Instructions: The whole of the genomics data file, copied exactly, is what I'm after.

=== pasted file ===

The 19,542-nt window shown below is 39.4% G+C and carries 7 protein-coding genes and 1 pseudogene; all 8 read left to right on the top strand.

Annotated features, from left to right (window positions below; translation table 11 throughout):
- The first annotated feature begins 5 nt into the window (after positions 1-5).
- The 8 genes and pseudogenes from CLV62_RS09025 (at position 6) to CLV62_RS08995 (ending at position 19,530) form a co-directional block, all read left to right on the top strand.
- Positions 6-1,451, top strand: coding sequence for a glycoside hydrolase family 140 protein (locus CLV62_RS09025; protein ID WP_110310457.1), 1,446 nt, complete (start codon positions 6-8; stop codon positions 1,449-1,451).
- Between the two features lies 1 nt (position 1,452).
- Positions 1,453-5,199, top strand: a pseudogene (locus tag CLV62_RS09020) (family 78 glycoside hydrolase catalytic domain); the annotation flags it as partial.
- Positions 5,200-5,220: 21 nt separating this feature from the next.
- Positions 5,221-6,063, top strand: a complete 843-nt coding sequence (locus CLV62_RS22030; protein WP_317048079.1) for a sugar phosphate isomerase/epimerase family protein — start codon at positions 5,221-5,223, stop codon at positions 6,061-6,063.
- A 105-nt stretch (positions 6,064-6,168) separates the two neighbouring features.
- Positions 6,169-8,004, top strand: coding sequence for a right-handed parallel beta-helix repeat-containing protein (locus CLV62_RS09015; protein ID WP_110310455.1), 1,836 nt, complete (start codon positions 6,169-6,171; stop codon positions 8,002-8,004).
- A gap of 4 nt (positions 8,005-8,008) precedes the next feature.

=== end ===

The 19,542-nt window shown below is 39.4% G+C and carries 7 protein-coding genes and 1 pseudogene; all 8 read left to right on the top strand.

Annotated features, from left to right (window positions below; translation table 11 throughout):
- The first annotated feature begins 5 nt into the window (after positions 1-5).
- The 8 genes and pseudogenes from CLV62_RS09025 (at position 6) to CLV62_RS08995 (ending at position 19,530) form a co-directional block, all read left to right on the top strand.
- Positions 6-1,451, top strand: coding sequence for a glycoside hydrolase family 140 protein (locus CLV62_RS09025; protein ID WP_110310457.1), 1,446 nt, complete (start codon positions 6-8; stop codon positions 1,449-1,451).
- Between the two features lies 1 nt (position 1,452).
- Positions 1,453-5,199, top strand: a pseudogene (locus tag CLV62_RS09020) (family 78 glycoside hydrolase catalytic domain); the annotation flags it as partial.
- Positions 5,200-5,220: 21 nt separating this feature from the next.
- Positions 5,221-6,063, top strand: a complete 843-nt coding sequence (locus CLV62_RS22030; protein WP_317048079.1) for a sugar phosphate isomerase/epimerase family protein — start codon at positions 5,221-5,223, stop codon at positions 6,061-6,063.
- A 105-nt stretch (positions 6,064-6,168) separates the two neighbouring features.
- Positions 6,169-8,004, top strand: coding sequence for a right-handed parallel beta-helix repeat-containing protein (locus CLV62_RS09015; protein ID WP_110310455.1), 1,836 nt, complete (start codon positions 6,169-6,171; stop codon positions 8,002-8,004).
- A gap of 4 nt (positions 8,005-8,008) precedes the next feature.